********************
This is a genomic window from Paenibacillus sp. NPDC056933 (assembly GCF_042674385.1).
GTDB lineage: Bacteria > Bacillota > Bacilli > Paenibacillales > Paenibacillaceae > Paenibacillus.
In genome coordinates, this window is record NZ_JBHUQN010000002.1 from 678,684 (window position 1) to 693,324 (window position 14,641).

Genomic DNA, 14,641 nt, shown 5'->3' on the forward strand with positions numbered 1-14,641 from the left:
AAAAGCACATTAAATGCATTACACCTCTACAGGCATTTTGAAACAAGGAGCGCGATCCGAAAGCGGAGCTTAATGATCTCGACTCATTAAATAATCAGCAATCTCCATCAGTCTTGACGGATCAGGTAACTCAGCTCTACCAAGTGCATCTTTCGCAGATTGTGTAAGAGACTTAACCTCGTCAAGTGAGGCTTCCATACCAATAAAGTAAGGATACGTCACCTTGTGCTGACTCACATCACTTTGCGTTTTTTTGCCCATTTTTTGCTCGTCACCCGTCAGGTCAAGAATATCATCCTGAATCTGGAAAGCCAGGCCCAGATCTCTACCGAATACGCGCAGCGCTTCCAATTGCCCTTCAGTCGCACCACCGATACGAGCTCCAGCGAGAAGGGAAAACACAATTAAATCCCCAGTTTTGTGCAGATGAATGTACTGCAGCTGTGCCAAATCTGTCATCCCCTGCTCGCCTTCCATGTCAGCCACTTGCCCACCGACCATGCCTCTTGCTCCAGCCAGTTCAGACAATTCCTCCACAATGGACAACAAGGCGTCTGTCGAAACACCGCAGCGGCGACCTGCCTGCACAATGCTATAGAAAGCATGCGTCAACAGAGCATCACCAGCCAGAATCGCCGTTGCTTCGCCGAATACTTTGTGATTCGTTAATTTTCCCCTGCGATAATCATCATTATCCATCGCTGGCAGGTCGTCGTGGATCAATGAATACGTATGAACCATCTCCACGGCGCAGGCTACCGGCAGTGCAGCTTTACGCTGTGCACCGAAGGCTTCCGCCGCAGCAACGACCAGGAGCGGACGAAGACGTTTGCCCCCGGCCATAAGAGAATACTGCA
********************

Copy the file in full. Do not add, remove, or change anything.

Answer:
This is a genomic window from Paenibacillus sp. NPDC056933 (assembly GCF_042674385.1).
GTDB lineage: Bacteria > Bacillota > Bacilli > Paenibacillales > Paenibacillaceae > Paenibacillus.
In genome coordinates, this window is record NZ_JBHUQN010000002.1 from 678,684 (window position 1) to 693,324 (window position 14,641).

Genomic DNA, 14,641 nt, shown 5'->3' on the forward strand with positions numbered 1-14,641 from the left:
AAAAGCACATTAAATGCATTACACCTCTACAGGCATTTTGAAACAAGGAGCGCGATCCGAAAGCGGAGCTTAATGATCTCGACTCATTAAATAATCAGCAATCTCCATCAGTCTTGACGGATCAGGTAACTCAGCTCTACCAAGTGCATCTTTCGCAGATTGTGTAAGAGACTTAACCTCGTCAAGTGAGGCTTCCATACCAATAAAGTAAGGATACGTCACCTTGTGCTGACTCACATCACTTTGCGTTTTTTTGCCCATTTTTTGCTCGTCACCCGTCAGGTCAAGAATATCATCCTGAATCTGGAAAGCCAGGCCCAGATCTCTACCGAATACGCGCAGCGCTTCCAATTGCCCTTCAGTCGCACCACCGATACGAGCTCCAGCGAGAAGGGAAAACACAATTAAATCCCCAGTTTTGTGCAGATGAATGTACTGCAGCTGTGCCAAATCTGTCATCCCCTGCTCGCCTTCCATGTCAGCCACTTGCCCACCGACCATGCCTCTTGCTCCAGCCAGTTCAGACAATTCCTCCACAATGGACAACAAGGCGTCTGTCGAAACACCGCAGCGGCGACCTGCCTGCACAATGCTATAGAAAGCATGCGTCAACAGAGCATCACCAGCCAGAATCGCCGTTGCTTCGCCGAATACTTTGTGATTCGTTAATTTTCCCCTGCGATAATCATCATTATCCATCGCTGGCAGGTCGTCGTGGATCAATGAATACGTATGAACCATCTCCACGGCGCAGGCTACCGGCAGTGCAGCTTTACGCTGTGCACCGAAGGCTTCCGCCGCAGCAACGACCAGGAGCGGACGAAGACGTTTGCCCCCGGCCATAAGAGAATACTGCA